5. The vote has no implications for November. The exit polls showed Obama winning the state 51 percent to 44 percent, and Wisconsin hasn’t voted for a Republican presidential candidate since 1984. Obama supporters have been dismissing the idea that the state might go red this fall. The exit polls had a Democratic skew, however, and Michael Barone calculates a much closer matchup once it’s corrected. The state has clearly been tilting less to the Democrats over time. In this year’s election the state senate is expected to flip back to the Republicans. In that case, Wisconsin will have a Republican governor, at least one Republican senator and two Republican legislative chambers. It would be crazy for Obama to take the state for granted, and last week’s election ought to add to his worries.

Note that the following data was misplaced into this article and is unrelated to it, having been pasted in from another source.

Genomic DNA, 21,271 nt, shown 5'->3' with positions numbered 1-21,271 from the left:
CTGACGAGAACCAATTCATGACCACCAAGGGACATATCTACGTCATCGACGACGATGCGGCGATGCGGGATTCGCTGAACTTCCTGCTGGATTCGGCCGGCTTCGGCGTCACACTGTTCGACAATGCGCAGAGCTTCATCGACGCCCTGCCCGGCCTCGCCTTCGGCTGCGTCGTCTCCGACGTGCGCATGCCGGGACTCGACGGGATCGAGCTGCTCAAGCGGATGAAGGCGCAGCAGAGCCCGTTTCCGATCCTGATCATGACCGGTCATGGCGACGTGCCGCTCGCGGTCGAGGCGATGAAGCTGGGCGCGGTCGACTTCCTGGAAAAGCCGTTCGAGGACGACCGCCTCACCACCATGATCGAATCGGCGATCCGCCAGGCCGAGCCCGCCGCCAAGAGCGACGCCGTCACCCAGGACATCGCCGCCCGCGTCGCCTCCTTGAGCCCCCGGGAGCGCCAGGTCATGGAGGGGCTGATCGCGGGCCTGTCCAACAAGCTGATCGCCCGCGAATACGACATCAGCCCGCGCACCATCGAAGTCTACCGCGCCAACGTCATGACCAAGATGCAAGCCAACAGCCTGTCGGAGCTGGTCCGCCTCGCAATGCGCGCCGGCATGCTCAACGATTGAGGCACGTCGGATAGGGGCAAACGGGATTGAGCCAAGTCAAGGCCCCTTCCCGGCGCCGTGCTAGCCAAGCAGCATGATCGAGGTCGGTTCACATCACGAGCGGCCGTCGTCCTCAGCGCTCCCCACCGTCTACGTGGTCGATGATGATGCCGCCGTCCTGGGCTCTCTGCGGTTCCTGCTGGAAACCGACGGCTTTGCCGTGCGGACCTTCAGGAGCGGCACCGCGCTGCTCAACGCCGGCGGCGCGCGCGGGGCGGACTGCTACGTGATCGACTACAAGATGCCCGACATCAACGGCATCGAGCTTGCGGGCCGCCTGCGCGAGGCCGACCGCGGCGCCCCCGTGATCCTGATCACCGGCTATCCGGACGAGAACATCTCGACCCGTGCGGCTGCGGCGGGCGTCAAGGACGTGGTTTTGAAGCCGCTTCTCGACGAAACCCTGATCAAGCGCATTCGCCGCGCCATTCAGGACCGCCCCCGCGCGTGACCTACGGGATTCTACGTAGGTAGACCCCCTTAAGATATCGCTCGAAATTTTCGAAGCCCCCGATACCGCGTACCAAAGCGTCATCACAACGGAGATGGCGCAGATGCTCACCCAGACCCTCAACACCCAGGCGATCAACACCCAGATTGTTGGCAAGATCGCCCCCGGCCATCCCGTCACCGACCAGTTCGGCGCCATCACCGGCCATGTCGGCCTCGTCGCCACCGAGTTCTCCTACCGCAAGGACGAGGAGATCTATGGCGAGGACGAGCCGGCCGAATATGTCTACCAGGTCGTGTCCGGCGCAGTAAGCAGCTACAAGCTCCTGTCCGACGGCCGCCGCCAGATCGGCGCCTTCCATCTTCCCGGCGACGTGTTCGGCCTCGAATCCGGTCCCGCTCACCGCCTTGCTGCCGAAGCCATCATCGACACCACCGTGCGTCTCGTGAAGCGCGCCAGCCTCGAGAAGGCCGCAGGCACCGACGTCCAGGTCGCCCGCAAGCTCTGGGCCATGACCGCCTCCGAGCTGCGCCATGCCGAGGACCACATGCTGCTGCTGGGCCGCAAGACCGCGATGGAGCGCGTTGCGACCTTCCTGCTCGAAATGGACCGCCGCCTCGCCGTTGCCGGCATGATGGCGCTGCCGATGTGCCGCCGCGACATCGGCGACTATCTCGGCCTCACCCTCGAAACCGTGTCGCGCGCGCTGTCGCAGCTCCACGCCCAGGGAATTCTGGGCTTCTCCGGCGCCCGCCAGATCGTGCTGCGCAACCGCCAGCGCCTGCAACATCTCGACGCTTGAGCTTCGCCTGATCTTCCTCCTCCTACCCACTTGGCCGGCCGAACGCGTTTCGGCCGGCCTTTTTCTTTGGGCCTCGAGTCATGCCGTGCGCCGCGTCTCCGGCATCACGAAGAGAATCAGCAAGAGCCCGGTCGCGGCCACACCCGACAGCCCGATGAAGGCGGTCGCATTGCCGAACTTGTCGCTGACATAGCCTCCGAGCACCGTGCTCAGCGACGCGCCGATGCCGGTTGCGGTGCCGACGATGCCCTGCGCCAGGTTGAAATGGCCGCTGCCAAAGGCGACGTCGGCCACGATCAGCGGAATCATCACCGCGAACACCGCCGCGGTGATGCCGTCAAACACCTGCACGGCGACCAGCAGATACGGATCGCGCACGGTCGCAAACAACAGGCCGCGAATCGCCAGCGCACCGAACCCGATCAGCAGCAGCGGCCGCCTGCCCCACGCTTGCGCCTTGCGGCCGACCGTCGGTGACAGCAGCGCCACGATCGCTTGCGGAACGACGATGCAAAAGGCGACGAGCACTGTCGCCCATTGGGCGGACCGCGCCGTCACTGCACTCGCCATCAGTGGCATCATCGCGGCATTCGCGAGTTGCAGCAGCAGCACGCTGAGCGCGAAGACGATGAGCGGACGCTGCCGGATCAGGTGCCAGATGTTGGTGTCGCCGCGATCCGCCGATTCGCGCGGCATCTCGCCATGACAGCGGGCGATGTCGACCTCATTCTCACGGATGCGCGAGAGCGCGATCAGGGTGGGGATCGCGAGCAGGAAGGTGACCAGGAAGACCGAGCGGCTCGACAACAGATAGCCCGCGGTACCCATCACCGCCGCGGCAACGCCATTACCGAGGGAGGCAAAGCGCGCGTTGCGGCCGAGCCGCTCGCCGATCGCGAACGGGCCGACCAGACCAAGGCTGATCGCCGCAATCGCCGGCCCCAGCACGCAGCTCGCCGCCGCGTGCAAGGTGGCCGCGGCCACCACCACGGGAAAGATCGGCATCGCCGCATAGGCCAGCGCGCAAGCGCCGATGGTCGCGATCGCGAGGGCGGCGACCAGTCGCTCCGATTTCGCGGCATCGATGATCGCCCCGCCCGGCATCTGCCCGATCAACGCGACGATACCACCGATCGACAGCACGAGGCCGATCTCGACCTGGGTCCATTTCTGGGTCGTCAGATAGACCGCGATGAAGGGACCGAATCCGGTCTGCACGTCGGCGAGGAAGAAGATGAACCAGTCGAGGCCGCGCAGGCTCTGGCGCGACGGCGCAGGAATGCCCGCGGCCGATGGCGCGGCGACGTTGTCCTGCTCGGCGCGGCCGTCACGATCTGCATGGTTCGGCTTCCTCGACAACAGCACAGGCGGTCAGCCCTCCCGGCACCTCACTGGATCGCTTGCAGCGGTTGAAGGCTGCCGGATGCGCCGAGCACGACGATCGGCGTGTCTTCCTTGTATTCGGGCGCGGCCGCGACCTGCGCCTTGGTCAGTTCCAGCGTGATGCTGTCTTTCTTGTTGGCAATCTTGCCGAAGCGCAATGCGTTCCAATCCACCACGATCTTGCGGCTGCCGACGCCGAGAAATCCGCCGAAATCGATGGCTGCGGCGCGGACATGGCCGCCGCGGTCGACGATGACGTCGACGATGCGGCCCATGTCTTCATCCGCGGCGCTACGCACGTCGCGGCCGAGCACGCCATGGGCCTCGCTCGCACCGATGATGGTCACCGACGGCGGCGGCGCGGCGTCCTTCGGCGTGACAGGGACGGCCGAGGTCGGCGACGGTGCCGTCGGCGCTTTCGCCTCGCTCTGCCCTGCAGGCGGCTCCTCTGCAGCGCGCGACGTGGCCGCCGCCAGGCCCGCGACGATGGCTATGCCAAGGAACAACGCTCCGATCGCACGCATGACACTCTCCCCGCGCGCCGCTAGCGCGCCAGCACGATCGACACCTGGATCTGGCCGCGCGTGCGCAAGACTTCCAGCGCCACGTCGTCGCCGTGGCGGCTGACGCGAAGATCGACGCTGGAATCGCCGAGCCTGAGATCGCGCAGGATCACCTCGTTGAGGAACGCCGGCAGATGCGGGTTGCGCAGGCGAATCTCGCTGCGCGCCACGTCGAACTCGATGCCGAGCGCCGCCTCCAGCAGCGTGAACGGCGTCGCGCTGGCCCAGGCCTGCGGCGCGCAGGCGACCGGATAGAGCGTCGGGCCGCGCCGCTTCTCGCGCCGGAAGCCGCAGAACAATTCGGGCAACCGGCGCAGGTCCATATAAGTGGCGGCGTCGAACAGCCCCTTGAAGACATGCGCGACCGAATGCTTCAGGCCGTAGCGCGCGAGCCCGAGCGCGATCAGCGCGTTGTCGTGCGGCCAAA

6. Other Republican governors will follow Walker’s lead. On one point, it’s conservatives who may be deluding themselves. Many of them think that Walker’s triumph will now lead other Republican governors to emulate him. They may be overestimating that breed’s tolerance for criticism and controversy. A lot of Republican governors are going to look at Walker’s experience over the last two years and be glad he survived, but not eager to get themselves compared to Hitler or go through a recall campaign.

It’s still liberals who have most misinterpreted the recall campaign. Their last-ditch defense of public-sector-union privileges — which President Franklin D. Roosevelt rejected as contrary to the public good — couldn’t win the day in a state with as progressive a history as Wisconsin.